Over the course of the next month I am going to be preparing recipes from Carole Bloom’s latest baking tome The Essential Baker which came out last year. Kim Ode from the Star Tribune hosts a wonderful cookbook review at the Barnes and Noble in Edina called Edesia (it means the Roman Goddess of Food). On May 19th I’ll be one of the “guest experts” and will give my opinion, along with some sample goodies of the recipes I’ve tested. Along the way I thought I would share some of my findings with you.
My family has a romantic history with French Madeleines. The small scallop shaped cake/cookie made famous by Marcel Proust in Remembrance of Things Past. They are my husbands all time favorite treat. Every Valentine’s day he requests a batch, with the understanding that they are for him and him alone. So naturally when Kim gave me the book and I saw Madeleines on the cover I knew it would be the first recipe I’d make. I also knew it would be a tough sell. I’ve tried several recipes in the past and have always come back to the tried and true version by Joël Robuchon in the book he wrote with Patricia Wells Simply French. There are Five different flavors in his book and I can’t really pick a favorite, it just depends on my mood. His recipe is laborious, you should really plan a day ahead to make them. The batter is reliant on the flavor of browned butter and improves with time in the refrigerator. But they are absolutely worth every minute spent.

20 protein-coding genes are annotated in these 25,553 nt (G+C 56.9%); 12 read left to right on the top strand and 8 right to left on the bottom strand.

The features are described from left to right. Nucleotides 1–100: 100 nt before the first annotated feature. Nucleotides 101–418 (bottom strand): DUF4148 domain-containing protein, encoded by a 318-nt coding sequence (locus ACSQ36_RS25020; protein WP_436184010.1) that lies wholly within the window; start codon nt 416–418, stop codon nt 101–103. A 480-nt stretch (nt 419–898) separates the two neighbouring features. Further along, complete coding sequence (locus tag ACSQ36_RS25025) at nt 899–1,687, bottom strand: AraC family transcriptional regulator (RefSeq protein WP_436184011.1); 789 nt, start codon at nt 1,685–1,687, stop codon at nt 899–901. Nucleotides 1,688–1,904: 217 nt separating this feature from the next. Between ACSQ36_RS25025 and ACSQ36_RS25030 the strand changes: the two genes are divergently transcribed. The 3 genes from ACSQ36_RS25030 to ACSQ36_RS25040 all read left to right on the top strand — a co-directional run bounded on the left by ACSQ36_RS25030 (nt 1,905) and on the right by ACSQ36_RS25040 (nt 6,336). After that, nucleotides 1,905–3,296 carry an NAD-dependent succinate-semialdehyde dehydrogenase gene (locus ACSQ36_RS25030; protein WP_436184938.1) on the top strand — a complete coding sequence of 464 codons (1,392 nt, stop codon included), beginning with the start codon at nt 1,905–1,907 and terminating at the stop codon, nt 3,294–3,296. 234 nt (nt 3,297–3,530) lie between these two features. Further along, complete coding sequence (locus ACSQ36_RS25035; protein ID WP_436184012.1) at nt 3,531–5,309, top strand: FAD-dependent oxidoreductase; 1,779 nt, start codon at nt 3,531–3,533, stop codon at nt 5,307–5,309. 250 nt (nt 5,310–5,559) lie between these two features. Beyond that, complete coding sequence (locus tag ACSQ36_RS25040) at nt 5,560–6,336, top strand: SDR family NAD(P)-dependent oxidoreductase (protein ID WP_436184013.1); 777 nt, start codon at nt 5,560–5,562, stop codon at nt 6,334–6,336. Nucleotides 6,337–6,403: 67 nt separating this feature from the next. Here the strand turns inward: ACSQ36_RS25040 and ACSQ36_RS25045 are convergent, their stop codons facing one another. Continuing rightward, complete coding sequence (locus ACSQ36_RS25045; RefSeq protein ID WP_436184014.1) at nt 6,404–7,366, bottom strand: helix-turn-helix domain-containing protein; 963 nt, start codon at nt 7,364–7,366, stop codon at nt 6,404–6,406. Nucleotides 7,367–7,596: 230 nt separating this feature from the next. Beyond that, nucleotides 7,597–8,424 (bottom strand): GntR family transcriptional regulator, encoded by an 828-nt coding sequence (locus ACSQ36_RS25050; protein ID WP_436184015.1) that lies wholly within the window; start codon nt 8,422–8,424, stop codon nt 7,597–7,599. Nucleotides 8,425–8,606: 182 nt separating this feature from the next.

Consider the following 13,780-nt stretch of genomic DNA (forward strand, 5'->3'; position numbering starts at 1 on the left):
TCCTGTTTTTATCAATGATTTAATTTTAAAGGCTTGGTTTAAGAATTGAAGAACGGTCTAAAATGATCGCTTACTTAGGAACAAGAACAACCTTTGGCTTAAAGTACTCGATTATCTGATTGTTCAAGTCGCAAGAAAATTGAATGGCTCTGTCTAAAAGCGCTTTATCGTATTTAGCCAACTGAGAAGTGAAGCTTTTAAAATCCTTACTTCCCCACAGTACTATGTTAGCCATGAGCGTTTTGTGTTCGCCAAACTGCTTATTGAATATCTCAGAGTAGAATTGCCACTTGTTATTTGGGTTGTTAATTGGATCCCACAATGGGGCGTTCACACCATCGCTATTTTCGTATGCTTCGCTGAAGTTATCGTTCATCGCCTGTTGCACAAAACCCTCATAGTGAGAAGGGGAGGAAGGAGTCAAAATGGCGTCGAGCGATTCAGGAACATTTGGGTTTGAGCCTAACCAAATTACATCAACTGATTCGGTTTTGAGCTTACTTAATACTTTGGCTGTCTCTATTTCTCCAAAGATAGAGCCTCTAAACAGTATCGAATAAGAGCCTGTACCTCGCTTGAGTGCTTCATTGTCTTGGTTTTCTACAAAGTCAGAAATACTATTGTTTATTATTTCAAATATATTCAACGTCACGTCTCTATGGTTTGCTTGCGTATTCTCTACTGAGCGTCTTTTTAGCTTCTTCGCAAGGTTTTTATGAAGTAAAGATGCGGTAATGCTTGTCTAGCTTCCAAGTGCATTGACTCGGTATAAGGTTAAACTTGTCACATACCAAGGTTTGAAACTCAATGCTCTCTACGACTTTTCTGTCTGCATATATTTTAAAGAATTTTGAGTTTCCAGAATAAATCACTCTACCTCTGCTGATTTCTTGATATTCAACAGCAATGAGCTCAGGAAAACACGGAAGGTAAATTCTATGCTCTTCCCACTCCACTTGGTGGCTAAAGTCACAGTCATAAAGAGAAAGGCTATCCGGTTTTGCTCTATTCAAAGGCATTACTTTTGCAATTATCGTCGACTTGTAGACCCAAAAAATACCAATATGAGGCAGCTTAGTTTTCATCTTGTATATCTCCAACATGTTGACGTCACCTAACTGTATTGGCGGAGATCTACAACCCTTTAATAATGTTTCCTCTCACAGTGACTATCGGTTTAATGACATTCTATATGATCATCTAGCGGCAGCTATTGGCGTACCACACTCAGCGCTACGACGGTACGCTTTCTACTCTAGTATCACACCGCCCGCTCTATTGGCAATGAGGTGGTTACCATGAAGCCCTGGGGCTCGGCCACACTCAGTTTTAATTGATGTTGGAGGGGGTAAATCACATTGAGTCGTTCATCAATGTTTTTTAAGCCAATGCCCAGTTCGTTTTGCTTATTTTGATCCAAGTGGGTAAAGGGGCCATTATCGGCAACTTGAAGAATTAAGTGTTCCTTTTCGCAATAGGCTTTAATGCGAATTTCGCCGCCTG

Carole Bloom’s recipe is hands down much easier. Her directions are as clear as can be, which is crucial. But I could tell from reading the recipe that they would not take over as my new favorite. I’m just too attached to that rich flavor imparted from browning the butter, the decadence of almond meal and the silky sweetness of honey in Robuchon’s Madeleine.
My two sons were helping me make the little shell shaped cake from Bloom’s book. In fact, other than putting them in the oven, they did everything, with some guidance of course. This is a real testament to Bloom’s clear writing. The Madeleines came out like a cakey brownie, with a fudge center and crisp outside. Not a bad outcome at all, quite tasty indeed. My 6 year old would have eaten them all if I had not stopped him. My husband, who is a connoisseur of this particular confection loved them, but would not have called them a Madeleine except for the shape. Perhaps he is too much of a traditionalist on this one?
I really look forward to more recipes from Carole Bloom’s book The Essential Baker: The Comprehensive Guide to Baking with Chocolate, Fruit, Nuts, Spices, and Other Ingredients.